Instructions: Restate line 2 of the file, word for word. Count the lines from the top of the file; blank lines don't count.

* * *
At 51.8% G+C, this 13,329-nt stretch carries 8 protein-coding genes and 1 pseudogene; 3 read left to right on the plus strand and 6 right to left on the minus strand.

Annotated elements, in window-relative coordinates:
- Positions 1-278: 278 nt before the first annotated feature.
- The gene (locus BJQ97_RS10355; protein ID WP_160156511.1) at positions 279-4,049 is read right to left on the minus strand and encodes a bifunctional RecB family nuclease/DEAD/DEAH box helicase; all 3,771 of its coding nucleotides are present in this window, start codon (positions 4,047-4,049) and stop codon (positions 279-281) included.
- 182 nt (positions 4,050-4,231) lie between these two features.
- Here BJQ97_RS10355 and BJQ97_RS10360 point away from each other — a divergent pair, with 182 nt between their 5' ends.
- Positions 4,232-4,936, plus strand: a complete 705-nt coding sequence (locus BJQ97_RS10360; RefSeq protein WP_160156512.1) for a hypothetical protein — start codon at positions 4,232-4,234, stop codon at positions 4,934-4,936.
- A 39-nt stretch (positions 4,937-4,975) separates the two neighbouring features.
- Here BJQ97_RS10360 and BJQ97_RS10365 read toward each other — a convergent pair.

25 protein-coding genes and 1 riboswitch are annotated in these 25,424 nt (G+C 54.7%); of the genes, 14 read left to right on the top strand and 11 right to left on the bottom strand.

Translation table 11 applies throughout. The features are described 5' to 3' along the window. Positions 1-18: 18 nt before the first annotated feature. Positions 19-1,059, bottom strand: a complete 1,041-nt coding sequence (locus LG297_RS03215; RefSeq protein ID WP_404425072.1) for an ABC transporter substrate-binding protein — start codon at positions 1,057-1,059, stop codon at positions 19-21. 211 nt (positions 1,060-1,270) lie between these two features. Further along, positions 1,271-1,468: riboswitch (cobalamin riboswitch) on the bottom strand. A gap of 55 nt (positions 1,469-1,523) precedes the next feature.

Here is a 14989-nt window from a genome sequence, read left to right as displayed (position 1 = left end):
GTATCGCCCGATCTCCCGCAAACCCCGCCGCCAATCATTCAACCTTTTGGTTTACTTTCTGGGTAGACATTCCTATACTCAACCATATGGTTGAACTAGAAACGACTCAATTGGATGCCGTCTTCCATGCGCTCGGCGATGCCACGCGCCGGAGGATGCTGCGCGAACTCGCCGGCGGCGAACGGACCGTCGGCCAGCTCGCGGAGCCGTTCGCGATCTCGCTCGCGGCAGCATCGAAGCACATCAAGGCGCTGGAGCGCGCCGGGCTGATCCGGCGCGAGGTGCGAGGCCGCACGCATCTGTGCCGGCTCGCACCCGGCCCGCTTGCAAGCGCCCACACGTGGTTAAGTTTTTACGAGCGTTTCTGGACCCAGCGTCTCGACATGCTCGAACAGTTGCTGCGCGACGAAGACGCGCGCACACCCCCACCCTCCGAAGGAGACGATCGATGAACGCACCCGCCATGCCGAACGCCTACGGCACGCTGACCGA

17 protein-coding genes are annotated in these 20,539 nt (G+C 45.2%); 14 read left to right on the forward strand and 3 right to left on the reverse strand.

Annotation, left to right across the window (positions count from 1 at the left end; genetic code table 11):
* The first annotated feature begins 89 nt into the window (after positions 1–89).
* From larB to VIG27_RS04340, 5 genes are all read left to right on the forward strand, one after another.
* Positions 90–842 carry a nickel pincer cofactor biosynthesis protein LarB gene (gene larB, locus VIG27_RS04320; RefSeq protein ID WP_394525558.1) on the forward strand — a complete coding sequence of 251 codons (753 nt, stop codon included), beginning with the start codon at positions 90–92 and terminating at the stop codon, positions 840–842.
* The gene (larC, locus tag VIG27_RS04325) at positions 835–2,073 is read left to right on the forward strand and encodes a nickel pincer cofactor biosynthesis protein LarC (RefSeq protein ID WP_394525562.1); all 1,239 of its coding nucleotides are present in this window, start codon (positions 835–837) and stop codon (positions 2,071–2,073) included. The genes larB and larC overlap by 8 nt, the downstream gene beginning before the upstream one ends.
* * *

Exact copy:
Annotated elements, in window-relative coordinates: